As for Thurman, I was never a huge fan of her's except for when she teamed with QT. I think this is by far her best work ever. As for previous roles, Gattaca was on last weekend. I don't think I've watched it since some point in college and honestly forgot how absolutely beautiful the film was. You could freeze on any frame of the film and have a piece of photographic art... that was, until I saw...

Garden State, 10/10

Lightening really does strike twice. For the second time this year, I did not just watch a film, but experienced a film that hit so close to home in my own life, was so well crafted, was so well written, that I was genuinely emotionally disturbed after watching it. If I have such an emotional reaction once a year, I'm stunned. Unlike a film like Mulholland Drive or The Village or AI where I talk and talk and talk about the film until someone tells me to shut up... Garden State now sits along side Fight Club, Requiem for a Dream, The Hours, and Eternal Sunshine of the Spotless Mind in my consciousness. In fact, these are the films I don't talk about. These are films I simply set in awe of. These are films that make me want to be a filmmaker. These are the films that so profoundly effect me, they often offer not only a catharsis as an audience member, but a turning point in my life.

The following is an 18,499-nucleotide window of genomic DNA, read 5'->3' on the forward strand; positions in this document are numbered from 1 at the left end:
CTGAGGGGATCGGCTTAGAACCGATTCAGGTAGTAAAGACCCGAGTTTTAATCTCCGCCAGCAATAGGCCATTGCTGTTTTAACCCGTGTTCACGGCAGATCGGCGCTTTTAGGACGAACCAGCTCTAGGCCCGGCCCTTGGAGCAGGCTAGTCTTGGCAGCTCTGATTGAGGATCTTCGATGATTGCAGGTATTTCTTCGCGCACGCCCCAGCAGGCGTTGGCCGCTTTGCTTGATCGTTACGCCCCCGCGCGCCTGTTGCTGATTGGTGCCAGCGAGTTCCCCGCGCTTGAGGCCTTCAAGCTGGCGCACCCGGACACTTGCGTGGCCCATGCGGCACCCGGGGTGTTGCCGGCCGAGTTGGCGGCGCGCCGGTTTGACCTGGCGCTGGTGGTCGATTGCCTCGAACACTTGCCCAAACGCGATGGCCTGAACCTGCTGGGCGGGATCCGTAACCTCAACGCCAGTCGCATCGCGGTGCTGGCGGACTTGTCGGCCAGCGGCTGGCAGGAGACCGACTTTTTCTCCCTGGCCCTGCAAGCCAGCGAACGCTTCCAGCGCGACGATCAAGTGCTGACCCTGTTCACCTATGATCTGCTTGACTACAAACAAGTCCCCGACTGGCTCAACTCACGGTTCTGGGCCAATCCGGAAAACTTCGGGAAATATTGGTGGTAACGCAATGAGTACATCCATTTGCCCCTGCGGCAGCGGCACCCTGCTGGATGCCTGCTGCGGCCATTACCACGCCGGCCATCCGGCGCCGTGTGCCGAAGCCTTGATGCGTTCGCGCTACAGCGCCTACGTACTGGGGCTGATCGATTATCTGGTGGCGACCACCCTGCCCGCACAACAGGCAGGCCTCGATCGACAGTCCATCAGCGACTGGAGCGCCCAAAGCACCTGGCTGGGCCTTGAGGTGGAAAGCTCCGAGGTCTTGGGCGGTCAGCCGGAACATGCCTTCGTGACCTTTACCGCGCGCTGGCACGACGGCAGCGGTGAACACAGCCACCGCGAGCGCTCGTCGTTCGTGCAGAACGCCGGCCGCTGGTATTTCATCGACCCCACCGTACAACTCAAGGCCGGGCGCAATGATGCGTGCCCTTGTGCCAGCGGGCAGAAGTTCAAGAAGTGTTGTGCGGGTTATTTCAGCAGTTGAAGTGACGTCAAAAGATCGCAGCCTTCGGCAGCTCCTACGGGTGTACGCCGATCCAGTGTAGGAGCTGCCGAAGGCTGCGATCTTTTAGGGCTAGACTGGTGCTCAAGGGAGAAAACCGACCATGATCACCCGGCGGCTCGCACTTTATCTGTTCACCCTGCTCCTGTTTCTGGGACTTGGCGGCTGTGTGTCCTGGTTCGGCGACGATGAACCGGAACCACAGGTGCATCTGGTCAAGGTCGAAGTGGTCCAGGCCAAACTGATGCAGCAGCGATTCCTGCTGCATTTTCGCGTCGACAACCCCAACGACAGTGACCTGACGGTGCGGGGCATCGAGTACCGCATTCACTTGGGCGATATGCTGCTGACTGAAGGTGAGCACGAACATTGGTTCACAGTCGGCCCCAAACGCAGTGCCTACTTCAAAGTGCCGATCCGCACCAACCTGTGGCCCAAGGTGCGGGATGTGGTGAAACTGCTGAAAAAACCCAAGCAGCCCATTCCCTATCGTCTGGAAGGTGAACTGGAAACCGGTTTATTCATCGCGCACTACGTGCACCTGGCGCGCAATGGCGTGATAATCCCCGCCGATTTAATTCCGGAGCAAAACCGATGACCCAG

So, yes I like the film. Truly in this film, every frame was a piece of art. Garden State made me laugh more than any film I can remember, more than Mean Girls, more than Elf. I have a peculiar sense of humor which is why I like very few comedies. Well, it's not that I don't like them, I just don't see their greatness. Things I don't really find funny... Sealab and Space Ghost, the Ben Stiller Show, Supertroopers... pretty much anything with Owen Wilson. In fact, everyone I've known (mostly boys) are Rushmore and Ben Stiller Show types, Supertrooper and Old School types, and Dude Where's my Car and American Pie types. I always felt like I never "got" what everyone was laughing at. I love to laugh but find few things really funny, besides my cat (yes, I'm aware how disturbing this sounds) and sharks... I find sharks very funny. I like the masturbating bear (thank you, mr. Blink) and jimmies really bad weekend update commentaries. I really like sad and sarcastic humor. Maybe, it's because in my sad sarcastic childhood, I became really good at making fun of people... which sounds mean, but what's a chubby smart girl to do when other kids call her names for all sorts of reasons? She uses her intelligence to belittle their angry German pants off, that's what. What else makes me laugh besides sharks? While I strongly dislike everything woes Anderson had done before, The Royal Tennanbaums is one of my favorite films... primarily because of Gwyneth Paltrow's character. Arrested Development is the funniest TV show ever and one of the few that makes me completely lose it for hours over one simple joke ("well, let's hope it doesn't come to that!") In fact, I'm laughing right now.